I recognized myself in other women's stories, ones that spoke of being great students in school when they were young and had lots of structure and routine, but falling to pieces when they were on their own, responsible for making sure their bills got paid on time, or that their work got done, or that their kids had clean laundry and dinner on the table every night. In fact, I realized that, before I became a mother, I'd mostly been able to work around my insane lack of organization, my impulsiveness, my inability to do the same job or live in the same place for more than a year or two. But once I had children? Well, it became painfully clear how useless I was at getting my act together.
But what he knows — what we both know, finally — is that wanting to take care of my stuff has nothing to do with it.
This was the part my husband, Matt, understood all too well. He's loved me and stuck by me since we were a couple of high school kids, and that meant he's seen me through bouts of depression, some painful chronic health problems, a handful of short-lived jobs, and one week-long stay in the psych ward after my depression had turned into thoughts of suicide. And through it all, he's adapted to try and help however he could — as a source of emotional support, of course, but also by trying his best to pick up the seemingly endless slack generated by what I now realize is my ADHD.
Matt is in charge of all the bill-paying and anything to do with finances, because if it were up to me, I'd forget to pay them on time, or forget about them altogether. Matt is in charge of reminding me to hang up my keys by the front door so I don't lose them again for the millionth time. Matt is in charge of making sure my roadside assistance plan gets renewed, because he knows it won't be long until the next time I manage to park my car and lock the doors with the keys still hanging in the ignition. And when important forms or papers are sent in the mail with my name on it, they always end up on Matt's desk, because he knows they'll otherwise just get tossed in with all the other random papers and books on my desk, never to be seen again.
But despite his understanding, despite his acknowledgement that I really don't want to be like this, sometimes I know he struggles. He tries to ignore the fact that the house is disorganized because I leave my things everywhere, and he tries his best to roll with it when I decide on a whim that I'm going to paint the house or pierce my nose or cut my son's hair because I just watched a DIY tutorial on YouTube that looked interesting. He shakes his head when he gets home at night to find that, not only have I left my keys in the front door again, but that I've also left the driver's side door of my car wide open because I went to let our kids into the house, and then got distracted and forgot to go back outside again. He tries not to worry when I have to send yet another apologetic e-mail to my editor about missing yet another deadline because I just couldn't muster up enough focus to get my thoughts out coherently in the time we agreed upon. And sometimes, when he's had enough, and he sees that my new prescription sunglasses are sitting on the dining room table covered in melted gum because I'd thrown them in my junk-filled purse on a hot day, he'll ask, exasperated, "why can't you just try a little harder to take care of your things?!"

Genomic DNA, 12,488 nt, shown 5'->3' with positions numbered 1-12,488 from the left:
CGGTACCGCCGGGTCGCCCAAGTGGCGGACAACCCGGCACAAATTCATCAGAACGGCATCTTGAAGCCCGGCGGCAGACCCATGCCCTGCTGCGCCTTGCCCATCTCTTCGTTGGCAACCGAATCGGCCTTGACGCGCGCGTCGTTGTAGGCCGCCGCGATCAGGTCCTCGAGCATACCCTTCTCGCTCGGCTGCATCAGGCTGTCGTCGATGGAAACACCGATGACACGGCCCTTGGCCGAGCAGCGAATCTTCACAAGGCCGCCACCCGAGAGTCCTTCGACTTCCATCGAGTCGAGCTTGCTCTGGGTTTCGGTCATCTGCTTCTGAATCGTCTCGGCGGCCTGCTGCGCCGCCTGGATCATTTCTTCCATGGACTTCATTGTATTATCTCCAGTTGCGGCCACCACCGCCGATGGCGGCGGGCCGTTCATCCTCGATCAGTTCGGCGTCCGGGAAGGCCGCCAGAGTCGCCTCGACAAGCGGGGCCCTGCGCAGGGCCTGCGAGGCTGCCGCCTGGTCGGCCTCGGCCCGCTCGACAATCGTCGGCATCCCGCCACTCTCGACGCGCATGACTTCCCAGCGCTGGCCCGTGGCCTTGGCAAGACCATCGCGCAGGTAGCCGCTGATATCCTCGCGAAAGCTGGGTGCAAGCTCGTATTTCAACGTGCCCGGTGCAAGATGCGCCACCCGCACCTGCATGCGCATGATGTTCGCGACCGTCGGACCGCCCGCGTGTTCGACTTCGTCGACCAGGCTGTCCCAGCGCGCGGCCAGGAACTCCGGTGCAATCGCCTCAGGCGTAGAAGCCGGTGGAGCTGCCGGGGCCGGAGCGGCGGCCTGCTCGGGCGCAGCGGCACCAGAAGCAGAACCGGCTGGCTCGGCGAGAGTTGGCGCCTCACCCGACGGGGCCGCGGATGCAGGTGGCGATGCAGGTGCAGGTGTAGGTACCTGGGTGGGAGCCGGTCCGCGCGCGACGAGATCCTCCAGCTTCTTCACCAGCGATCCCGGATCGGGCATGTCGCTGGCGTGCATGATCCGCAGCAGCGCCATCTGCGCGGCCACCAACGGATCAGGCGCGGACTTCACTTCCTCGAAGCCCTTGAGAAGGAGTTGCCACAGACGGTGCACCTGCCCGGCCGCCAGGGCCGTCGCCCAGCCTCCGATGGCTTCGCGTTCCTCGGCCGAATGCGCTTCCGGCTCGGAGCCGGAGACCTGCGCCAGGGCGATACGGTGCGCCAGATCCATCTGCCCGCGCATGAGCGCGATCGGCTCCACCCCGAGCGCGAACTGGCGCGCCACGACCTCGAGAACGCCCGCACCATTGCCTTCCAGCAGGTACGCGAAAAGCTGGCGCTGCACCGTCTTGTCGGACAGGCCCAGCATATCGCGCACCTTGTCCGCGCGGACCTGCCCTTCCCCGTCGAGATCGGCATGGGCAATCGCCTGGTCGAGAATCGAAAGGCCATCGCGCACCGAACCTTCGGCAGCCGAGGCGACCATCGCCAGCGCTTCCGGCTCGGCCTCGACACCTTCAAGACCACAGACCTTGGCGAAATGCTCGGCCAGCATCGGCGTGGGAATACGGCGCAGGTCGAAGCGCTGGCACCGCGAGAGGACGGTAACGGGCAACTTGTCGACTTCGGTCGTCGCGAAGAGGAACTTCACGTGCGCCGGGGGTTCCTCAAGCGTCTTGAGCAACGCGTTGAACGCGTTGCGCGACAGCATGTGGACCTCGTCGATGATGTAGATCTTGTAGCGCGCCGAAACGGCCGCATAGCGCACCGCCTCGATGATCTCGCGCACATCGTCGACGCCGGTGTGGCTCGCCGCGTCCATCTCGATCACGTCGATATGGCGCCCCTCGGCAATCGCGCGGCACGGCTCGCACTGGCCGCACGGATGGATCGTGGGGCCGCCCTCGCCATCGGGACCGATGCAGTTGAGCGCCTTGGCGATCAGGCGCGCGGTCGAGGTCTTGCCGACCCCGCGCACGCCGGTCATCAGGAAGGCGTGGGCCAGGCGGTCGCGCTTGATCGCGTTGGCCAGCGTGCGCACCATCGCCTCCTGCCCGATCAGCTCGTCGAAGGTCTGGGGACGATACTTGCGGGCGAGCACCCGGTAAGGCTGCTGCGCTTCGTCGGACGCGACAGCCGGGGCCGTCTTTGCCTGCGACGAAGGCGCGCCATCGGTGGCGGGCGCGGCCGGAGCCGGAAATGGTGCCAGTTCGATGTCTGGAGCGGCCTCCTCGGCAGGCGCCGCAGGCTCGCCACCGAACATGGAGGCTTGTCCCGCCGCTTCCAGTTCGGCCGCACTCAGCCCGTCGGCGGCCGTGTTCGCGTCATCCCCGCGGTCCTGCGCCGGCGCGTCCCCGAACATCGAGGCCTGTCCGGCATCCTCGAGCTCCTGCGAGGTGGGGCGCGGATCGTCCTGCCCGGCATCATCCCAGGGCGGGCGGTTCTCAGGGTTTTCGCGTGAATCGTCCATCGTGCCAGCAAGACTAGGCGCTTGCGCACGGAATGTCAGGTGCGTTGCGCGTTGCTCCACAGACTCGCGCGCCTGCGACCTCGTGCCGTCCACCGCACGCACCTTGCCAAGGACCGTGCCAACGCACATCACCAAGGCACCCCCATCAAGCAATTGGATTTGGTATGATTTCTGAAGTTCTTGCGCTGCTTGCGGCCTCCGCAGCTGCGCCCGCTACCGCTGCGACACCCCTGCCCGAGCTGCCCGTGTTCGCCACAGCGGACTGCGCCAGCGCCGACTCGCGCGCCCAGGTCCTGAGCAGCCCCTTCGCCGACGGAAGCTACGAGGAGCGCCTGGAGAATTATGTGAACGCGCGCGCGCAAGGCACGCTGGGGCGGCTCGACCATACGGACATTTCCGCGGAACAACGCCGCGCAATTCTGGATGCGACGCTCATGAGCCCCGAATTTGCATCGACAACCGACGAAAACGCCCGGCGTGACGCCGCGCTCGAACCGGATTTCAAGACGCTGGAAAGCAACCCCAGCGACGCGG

But what he knows — what we both know, finally — is that wanting to take care of my stuff has nothing to do with it. Like so many other women with ADHD, I want to be organized. I want to be able to remember my appointments and remember where I put my keys, and not forget what someone told me five minutes after they said it because I didn't realize I wasn't actually listening. I want to feel like a grown-ass woman who has her life together, but I can't, because, for whatever reason, my brain doesn't seem to work that way.
To be honest, I don't know if ADHD medication is going to help me. Deep down, I'm afraid it won't do a single thing, and that, worse, maybe the truth is that unlike everyone else, my symptoms really are my fault — that they're just a side effect of laziness and a spoiled lack of motivation. I still don't really know yet, and it might take a little while to see. But one thing I know for sure is that, as much as it's difficult for me to live with ADHD, it's difficult for my husband, too. And that's a burden we both share.